The MRC highlighted a few examples of imbalanced labeling, presumably those that it considered most egregious, but even these examples show how faulty its logic is. To demonstrate the "imbalanced approach," Noyes wrote: "On the April 26 Today, Katie Couric introduced a debate segment by branding just one side: 'Dee Dee Myers was President Clinton's first White House press secretary, and Tucker Carlson is a conservative commentator and host for MSNBC.' Were we supposed to believe Myers is non-ideological?" Apparently, the MRC believes that by labeling Myers by her affiliation with the Clinton administration, NBC was trying to keep Myers's ideology a secret. Of course, former officials of both Republican and Democratic administrations appear on television all the time, and are nearly always identified with the administration they served in, not as "conservatives" or "liberals."

The MRC was also angry that the lobbying group USA Next was identified as conservative, while the AARP was not identified as liberal. As Media Matters has noted, USA Next is little more than a Republican front group funded by the pharmaceutical industry to attack Democrats and press Republican causes. The AARP, on the other hand, represents tens of millions of seniors on a wide variety of issues, in addition to offering services like health and life insurance. Its CEO worked on President Nixon's re-election campaign, and the organization endorsed the Bush Medicare prescription drug plan; calling the AARP a "liberal" group would hardly be accurate.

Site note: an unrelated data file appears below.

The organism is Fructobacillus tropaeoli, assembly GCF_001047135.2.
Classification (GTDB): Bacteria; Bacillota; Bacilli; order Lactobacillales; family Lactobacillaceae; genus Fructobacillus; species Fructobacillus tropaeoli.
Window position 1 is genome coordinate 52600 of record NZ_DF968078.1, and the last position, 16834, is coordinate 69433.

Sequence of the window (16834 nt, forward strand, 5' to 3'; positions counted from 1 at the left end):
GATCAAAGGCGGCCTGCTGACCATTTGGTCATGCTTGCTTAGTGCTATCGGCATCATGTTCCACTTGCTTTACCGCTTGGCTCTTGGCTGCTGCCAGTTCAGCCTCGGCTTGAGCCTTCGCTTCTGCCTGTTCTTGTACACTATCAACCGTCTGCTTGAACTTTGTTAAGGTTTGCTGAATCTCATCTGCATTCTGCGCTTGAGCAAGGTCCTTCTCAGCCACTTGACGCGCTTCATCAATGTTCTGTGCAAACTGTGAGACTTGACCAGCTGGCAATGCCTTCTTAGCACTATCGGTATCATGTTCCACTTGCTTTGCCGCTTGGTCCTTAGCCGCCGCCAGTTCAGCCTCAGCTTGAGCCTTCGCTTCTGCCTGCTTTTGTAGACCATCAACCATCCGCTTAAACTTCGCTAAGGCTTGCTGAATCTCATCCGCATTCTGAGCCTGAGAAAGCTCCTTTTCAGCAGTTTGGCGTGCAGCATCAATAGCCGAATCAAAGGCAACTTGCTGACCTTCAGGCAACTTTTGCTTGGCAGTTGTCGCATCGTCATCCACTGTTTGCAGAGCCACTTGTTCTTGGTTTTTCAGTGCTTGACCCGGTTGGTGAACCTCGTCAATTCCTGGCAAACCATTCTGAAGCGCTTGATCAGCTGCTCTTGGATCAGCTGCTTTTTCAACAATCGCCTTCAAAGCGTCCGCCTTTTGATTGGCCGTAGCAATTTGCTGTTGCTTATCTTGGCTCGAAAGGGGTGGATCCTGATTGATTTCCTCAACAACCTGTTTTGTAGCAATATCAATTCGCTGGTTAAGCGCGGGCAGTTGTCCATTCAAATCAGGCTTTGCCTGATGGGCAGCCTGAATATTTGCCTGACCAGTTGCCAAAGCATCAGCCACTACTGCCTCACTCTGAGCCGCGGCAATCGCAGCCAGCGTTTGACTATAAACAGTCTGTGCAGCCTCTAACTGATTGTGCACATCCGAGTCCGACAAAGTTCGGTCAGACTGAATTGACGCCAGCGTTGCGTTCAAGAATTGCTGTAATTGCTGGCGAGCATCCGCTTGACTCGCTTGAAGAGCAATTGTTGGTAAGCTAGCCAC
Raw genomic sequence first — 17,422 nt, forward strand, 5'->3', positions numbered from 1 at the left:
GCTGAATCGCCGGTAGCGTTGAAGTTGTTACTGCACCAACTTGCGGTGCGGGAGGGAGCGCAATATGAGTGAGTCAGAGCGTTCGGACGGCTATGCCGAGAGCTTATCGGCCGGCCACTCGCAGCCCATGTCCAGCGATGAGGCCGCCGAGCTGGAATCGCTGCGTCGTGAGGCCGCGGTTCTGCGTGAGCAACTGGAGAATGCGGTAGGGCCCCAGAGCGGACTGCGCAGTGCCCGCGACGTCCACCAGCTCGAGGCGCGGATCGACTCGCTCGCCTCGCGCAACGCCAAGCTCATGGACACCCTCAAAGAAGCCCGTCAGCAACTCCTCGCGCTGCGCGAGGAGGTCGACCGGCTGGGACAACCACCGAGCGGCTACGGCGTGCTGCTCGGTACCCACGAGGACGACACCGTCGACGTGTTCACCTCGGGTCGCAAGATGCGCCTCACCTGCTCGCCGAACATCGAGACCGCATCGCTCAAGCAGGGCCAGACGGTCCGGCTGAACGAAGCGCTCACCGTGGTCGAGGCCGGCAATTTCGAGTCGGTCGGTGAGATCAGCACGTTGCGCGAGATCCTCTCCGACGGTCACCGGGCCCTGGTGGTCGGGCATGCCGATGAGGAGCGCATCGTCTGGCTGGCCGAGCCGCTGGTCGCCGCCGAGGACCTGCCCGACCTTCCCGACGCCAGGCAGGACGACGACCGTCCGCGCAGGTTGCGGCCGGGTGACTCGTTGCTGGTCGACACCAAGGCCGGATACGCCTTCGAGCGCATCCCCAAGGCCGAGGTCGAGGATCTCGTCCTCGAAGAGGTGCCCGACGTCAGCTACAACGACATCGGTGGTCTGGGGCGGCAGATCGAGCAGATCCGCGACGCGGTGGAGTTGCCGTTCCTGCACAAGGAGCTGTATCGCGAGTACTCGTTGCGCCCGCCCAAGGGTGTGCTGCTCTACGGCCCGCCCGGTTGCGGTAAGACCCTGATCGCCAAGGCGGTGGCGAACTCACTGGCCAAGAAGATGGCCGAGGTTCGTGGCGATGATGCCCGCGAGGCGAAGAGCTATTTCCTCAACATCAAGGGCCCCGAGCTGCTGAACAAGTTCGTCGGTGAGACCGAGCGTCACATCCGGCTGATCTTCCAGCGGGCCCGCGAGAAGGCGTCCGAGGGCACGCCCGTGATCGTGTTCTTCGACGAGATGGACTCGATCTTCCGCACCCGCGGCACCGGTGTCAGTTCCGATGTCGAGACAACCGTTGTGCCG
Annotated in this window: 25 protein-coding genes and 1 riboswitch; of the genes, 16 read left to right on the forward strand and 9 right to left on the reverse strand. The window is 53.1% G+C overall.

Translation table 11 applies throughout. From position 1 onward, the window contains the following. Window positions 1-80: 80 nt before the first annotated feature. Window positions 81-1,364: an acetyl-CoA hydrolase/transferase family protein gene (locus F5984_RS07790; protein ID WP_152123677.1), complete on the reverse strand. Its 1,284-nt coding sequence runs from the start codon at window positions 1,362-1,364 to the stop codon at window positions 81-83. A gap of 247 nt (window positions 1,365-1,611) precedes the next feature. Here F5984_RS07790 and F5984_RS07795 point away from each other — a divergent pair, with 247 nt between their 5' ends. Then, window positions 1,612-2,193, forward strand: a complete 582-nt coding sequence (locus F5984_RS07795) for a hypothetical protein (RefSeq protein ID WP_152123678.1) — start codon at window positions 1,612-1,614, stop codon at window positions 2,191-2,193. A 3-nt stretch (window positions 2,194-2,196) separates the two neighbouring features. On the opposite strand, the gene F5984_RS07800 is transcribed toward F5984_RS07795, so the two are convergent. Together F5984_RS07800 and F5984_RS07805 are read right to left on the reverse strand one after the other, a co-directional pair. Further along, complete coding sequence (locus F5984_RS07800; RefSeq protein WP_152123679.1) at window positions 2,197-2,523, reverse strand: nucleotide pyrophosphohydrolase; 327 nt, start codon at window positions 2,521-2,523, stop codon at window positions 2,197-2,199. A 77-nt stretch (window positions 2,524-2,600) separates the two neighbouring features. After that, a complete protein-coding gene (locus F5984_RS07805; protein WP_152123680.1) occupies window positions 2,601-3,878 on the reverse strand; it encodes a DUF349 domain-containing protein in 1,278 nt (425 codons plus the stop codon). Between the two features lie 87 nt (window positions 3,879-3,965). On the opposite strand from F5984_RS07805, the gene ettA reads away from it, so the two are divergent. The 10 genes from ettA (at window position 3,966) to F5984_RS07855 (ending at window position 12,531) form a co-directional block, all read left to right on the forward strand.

If it's not Republican spin, it must be liberal bias

The MRC's April 27 "study" on coverage of the Social Security debate, "Biased Accounts: Networks Guarantee Liberal View of Social Security" -- under the auspices of the MRC's Free Market Project, whose mission is "devoted solely to analyzing and exposing the anti-free enterprise culture of the media" -- shows the same pattern one usually finds in MRC's attempts to document its endless claims of liberal bias. No matter what the facts are, the MRC can design a study with the scales weighted to show "liberal bias":

This study of 125 news stories on Social Security between Nov. 15, 2004, and March 15, 2005, found four out of the five major networks biased toward liberal talking points. CBS and CNN had almost three times as many liberal stories as conservative. Overall, liberal talking points outweighed conservative ones by a margin of 2 to 1. Reporters favored extreme examples that made liberal points, while failing to explain key economic terms and concepts that would inform the debate.

A look at the supporting evidence shows the presumption that drives this "study" is the same that underlies virtually all of the MRC's work: Any news story not dominated by unadulterated Republican spin is, by definition, a case of "liberal bias."

If this is your starting point, it is not hard to find examples that support your pre-determined conclusion. If its "study" of Social Security coverage is any indication, the MRC apparently believes that even any fact that does not coincide with Republican spin constitutes a "liberal talking point" and proof of "bias."